How does a landlord evict a tenant from a residential property if the tenant refuses to move out after being served with the required notice?
In a nutshell, the landlord needs to apply to court. But courts tend to be tenant friendly and this can be a frustrating experience for landlords.
Most residential properties are let on what is called an ‘assured shorthold tenancy’ (AST). An AST allows the landlord to recover possession from the tenant at the end of the contractual term so long as they serve the relevant notice on the tenant (called a ‘s21 notice’).
There can be questions about the validity of a s21 notice though if the landlord has failed to deal with the tenant’s deposit in the manner required by statute.
On the creation of an AST, it is mandatory for the landlord to place the tenant’s deposit in an authorised Tenancy Deposit Scheme (TDS). This must be done within 30 days of receipt of the money. The tenant (or person who has paid the deposit on the tenant’s behalf) must also be given certain prescribed information about the TDS. This includes confirmation of the amount of the deposit and the address to which the tenancy relates.
Landlords will often serve a s21 notice at the same time as the AST is granted. They annex the notice to the AST so that they can be certain to recover possession of the property at the end of the term.
Landlords need to be aware that a s 21 notice served in this way may not be valid. Under the Housing Act 1988, if a landlord fails to protect the deposit in a TDS or provide the prescribed information, the s21 notice cannot be served.
Let us take the above example. The landlord has served the tenant with a s21 notice on signing the tenancy agreement. At the time of service of the notice, the landlord has not placed the deposit in a TDS or provided the prescribed information. On this basis, the s21 notice cannot be served with the AST.
So, how does a landlord obtain possession in this situation? The landlord’s options are to:
- Serve a section 8 notice (a formal notice under the Housing Act 1988) on the tenant seeking possession of the property. The landlord would need to rely on one of the specific grounds for possession under s.8, such as the wanting to use the property as his or her own home.
- Return the deposit to the tenant. Once the deposit has been returned, the landlord is able to serve a s21 notice. The money must be in the hands of the tenant before service of the s21 notice. In 2015, Barnet County Court determined that a s21 notice was invalid where a landlord had instructed the release of the deposit to the tenant but served the s21 notice before the money had been credited to the tenant’s account. Recovery of possession by serving a s21 notice is known as the ‘accelerated procedure’ as it is as quick way for landlords to obtain possession of a property. The accelerated procedure will only be available to landlords if they can confirm on the court’s claim form that all requirements of the TDS have been complied with. If they cannot, (for example, because they haven’t complied with the TDS requirements), the landlord can use the ‘standard procedure’ for possession instead.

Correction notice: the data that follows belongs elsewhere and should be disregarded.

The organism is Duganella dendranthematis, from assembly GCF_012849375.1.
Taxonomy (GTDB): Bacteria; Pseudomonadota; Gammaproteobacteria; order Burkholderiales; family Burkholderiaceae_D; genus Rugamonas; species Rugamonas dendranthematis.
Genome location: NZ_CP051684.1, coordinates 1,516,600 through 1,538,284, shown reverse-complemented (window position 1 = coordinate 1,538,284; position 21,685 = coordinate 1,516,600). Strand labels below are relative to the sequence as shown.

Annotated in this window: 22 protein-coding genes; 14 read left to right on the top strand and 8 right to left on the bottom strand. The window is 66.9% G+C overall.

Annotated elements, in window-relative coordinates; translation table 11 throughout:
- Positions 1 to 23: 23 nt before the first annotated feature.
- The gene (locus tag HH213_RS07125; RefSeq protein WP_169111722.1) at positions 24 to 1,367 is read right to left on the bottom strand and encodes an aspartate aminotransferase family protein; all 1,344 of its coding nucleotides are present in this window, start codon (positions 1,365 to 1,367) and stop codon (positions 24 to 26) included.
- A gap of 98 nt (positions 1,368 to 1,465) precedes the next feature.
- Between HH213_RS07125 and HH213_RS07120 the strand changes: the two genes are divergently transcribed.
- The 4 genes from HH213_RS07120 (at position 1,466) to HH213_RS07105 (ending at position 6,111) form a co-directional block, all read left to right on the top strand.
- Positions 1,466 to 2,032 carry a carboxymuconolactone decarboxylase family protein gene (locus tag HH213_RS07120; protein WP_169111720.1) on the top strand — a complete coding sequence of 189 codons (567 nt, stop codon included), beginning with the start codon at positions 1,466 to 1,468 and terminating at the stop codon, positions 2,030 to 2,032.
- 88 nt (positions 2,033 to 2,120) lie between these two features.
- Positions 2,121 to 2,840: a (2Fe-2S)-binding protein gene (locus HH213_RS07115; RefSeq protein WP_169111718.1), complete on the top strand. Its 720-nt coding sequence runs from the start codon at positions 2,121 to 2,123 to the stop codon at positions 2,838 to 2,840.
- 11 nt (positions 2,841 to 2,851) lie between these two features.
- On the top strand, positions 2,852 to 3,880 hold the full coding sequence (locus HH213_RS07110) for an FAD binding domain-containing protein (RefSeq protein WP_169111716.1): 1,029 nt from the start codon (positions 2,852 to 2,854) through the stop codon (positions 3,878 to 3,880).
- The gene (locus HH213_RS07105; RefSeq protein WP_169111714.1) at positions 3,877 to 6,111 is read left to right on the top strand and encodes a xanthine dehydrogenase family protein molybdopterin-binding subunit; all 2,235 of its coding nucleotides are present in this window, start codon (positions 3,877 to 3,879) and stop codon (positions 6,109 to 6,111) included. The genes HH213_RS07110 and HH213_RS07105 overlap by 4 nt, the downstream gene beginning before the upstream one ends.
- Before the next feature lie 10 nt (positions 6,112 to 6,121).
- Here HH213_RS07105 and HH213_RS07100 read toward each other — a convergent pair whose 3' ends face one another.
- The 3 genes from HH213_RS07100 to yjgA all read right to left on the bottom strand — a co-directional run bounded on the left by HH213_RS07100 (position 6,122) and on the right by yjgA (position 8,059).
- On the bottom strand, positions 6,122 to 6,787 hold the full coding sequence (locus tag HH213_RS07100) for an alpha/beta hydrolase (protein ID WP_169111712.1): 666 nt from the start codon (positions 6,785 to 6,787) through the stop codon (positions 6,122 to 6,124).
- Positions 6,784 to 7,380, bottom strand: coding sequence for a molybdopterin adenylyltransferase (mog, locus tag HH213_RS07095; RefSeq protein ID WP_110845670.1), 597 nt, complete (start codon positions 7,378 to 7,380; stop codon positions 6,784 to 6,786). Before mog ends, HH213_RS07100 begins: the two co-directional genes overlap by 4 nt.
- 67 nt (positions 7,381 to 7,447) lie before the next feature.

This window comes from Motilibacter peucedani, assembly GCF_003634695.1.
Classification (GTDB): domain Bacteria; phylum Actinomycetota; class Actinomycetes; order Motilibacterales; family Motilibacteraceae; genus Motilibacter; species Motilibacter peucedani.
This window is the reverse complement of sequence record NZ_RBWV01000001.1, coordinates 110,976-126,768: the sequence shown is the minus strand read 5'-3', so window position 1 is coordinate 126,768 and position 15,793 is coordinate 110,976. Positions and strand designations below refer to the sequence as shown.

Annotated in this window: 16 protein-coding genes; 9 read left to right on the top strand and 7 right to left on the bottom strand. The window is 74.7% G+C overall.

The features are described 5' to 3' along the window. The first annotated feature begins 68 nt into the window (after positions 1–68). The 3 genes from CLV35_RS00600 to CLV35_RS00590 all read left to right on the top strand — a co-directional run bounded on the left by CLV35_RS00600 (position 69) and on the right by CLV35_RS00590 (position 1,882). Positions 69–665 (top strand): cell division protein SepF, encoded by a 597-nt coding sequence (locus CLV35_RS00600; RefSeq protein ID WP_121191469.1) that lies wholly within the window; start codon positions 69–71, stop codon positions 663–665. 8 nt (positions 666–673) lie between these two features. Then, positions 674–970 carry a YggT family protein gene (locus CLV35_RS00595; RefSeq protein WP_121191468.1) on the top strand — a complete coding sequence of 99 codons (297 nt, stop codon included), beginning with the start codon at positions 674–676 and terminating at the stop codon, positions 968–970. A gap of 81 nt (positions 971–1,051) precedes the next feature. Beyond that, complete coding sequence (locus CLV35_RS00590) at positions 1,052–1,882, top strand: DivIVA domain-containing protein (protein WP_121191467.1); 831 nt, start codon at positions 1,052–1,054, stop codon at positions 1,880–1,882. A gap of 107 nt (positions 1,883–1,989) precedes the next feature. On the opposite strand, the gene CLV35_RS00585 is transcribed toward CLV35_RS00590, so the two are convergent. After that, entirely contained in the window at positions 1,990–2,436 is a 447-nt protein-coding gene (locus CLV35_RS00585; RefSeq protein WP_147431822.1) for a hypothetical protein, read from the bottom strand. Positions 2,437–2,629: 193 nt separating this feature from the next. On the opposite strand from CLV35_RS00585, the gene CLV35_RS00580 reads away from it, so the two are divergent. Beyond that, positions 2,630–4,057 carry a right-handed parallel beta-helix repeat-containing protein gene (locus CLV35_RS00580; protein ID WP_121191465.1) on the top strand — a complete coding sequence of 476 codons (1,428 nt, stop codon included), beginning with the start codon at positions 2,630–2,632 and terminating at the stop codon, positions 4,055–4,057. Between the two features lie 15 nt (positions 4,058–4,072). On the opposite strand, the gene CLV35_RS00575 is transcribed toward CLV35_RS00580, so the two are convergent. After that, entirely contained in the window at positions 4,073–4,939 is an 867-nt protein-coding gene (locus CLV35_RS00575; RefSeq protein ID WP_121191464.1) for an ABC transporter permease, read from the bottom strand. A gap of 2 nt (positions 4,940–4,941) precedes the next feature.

In future articles we will look in more detail at these court procedures.
What happens if the tenant’s deposit is not placed in a TDS within the 30-day deadline?
Unfortunately, this cannot be resolved retrospectively. So, even if a landlord protects the deposit in the TDS after the 30-day deadline has passed, they will still not be permitted to serve a s21 notice. A landlord would need to invoke one of the procedures set out above if they wish to gain possession of their property.
What happens if the prescribed information has not been provided to the tenant?
A landlord who has placed the deposit in a TDS within 30 days of receipt but fails to provide the prescribed information within that period must make sure that they serve the prescribed information on the tenant as soon as possible. After doing this, a s21 notice can be served.
As well as being prevented from serving a s21 notice, landlords can face financial sanctions for failing to comply with the TDS requirements. The penalty can be between one to three times the amount of the deposit so, landlords beware.
This is a whistle-stop consideration of some of the problems landlords can face if they fail to comply with the TDS requirements. If you would like further information regarding the issues discussed above or recovering possession of a residential property in general, please contact Hannah Slaughter at email@example.com.